It looks like next year’s election will be just as chaotic as 2006, with long lines, confused first-time voters, technologically inept Reagan loyalists and the chance that your vote might not really count.
And with the Democratic National Convention coming to Denver and what some pundits are calling a democratic resurgence in the West, all eyes will be on Colorado.
Our local election officials are already grinding their teeth, accusing the state of not giving them time to plan for the big game.
Denver Mayor John Hickenlooper might want to look into some sort of payment plan for the parking tickets voters will rack up while spending the better part of Election Day in line.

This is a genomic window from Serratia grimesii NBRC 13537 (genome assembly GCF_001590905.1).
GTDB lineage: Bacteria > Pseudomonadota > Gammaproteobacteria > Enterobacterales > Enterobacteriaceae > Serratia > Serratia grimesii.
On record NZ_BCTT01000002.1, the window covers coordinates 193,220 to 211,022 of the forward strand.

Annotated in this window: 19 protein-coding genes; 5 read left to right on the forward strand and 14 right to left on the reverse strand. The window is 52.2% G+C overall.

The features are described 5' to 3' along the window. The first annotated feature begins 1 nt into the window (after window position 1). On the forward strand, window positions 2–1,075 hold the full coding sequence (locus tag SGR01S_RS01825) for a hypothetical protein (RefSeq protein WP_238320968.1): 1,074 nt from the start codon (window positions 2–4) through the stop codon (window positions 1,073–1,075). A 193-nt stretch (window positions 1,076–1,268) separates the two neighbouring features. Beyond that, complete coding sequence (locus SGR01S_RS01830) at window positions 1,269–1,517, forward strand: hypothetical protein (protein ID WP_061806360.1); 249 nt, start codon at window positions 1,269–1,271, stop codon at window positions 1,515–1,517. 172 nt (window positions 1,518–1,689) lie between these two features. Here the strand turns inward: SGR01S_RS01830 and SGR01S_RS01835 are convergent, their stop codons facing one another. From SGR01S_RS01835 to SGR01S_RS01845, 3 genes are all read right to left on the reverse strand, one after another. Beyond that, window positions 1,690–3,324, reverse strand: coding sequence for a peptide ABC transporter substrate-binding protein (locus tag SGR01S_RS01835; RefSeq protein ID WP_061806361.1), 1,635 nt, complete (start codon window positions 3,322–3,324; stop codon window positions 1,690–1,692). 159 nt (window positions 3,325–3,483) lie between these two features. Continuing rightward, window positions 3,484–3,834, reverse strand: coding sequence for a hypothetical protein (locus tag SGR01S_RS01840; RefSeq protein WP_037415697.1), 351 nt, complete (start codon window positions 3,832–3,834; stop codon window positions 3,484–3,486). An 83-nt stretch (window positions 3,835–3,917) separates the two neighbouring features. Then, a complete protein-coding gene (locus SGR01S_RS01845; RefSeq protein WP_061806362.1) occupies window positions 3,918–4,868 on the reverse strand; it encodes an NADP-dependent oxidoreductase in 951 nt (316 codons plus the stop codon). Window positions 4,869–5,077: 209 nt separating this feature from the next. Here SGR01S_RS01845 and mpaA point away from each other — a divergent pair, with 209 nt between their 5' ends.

With all the election debacles of years past and with what appears to be a dismal forecast for the upcoming presidential election, perhaps a simpler voting system is in order.
After all, we haven’t seen any juicy scandal stories surrounding the American Idol voting system. None from Dancing with the Stars, either.
Hey, cell phone and text-messaging technology has already proved to be somewhat reliable — more so than the expensive voting machines sold by companies who’ve made headlines for contract problems with several counties.
Maybe YouTube and CNN can create something all Americans can use with ease?
On the upside, more college students than ever would cast their votes, feeling just as sure their vote meant something.
The bottom line is democracy can only be as secure as the process used to elect its officials. And let’s face it; we’ve let a few slip through. Thanks, Florida.